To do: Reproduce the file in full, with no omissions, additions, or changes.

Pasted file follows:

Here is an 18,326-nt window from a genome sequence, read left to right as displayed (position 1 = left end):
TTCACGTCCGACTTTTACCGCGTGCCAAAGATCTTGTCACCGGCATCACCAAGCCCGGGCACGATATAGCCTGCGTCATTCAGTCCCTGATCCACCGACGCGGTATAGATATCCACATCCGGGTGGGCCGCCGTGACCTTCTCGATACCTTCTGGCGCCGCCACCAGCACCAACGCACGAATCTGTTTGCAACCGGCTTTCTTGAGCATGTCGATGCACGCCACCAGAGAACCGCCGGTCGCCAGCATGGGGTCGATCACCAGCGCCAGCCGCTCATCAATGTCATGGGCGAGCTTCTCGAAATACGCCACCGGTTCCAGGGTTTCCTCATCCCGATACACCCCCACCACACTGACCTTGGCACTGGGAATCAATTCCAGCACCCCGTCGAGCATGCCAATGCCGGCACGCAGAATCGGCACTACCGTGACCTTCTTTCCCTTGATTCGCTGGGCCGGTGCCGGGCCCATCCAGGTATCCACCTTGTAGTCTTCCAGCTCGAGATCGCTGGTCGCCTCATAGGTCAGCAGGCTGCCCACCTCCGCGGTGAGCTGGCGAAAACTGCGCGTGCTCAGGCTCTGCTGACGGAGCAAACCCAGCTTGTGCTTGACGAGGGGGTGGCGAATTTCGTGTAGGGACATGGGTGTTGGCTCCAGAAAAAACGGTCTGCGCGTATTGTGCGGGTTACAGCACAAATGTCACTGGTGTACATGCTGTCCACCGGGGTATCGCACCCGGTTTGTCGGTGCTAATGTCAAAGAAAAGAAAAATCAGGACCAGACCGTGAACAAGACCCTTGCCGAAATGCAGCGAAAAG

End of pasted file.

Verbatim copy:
Here is an 18,326-nt window from a genome sequence, read left to right as displayed (position 1 = left end):
TTCACGTCCGACTTTTACCGCGTGCCAAAGATCTTGTCACCGGCATCACCAAGCCCGGGCACGATATAGCCTGCGTCATTCAGTCCCTGATCCACCGACGCGGTATAGATATCCACATCCGGGTGGGCCGCCGTGACCTTCTCGATACCTTCTGGCGCCGCCACCAGCACCAACGCACGAATCTGTTTGCAACCGGCTTTCTTGAGCATGTCGATGCACGCCACCAGAGAACCGCCGGTCGCCAGCATGGGGTCGATCACCAGCGCCAGCCGCTCATCAATGTCATGGGCGAGCTTCTCGAAATACGCCACCGGTTCCAGGGTTTCCTCATCCCGATACACCCCCACCACACTGACCTTGGCACTGGGAATCAATTCCAGCACCCCGTCGAGCATGCCAATGCCGGCACGCAGAATCGGCACTACCGTGACCTTCTTTCCCTTGATTCGCTGGGCCGGTGCCGGGCCCATCCAGGTATCCACCTTGTAGTCTTCCAGCTCGAGATCGCTGGTCGCCTCATAGGTCAGCAGGCTGCCCACCTCCGCGGTGAGCTGGCGAAAACTGCGCGTGCTCAGGCTCTGCTGACGGAGCAAACCCAGCTTGTGCTTGACGAGGGGGTGGCGAATTTCGTGTAGGGACATGGGTGTTGGCTCCAGAAAAAACGGTCTGCGCGTATTGTGCGGGTTACAGCACAAATGTCACTGGTGTACATGCTGTCCACCGGGGTATCGCACCCGGTTTGTCGGTGCTAATGTCAAAGAAAAGAAAAATCAGGACCAGACCGTGAACAAGACCCTTGCCGAAATGCAGCGAAAAG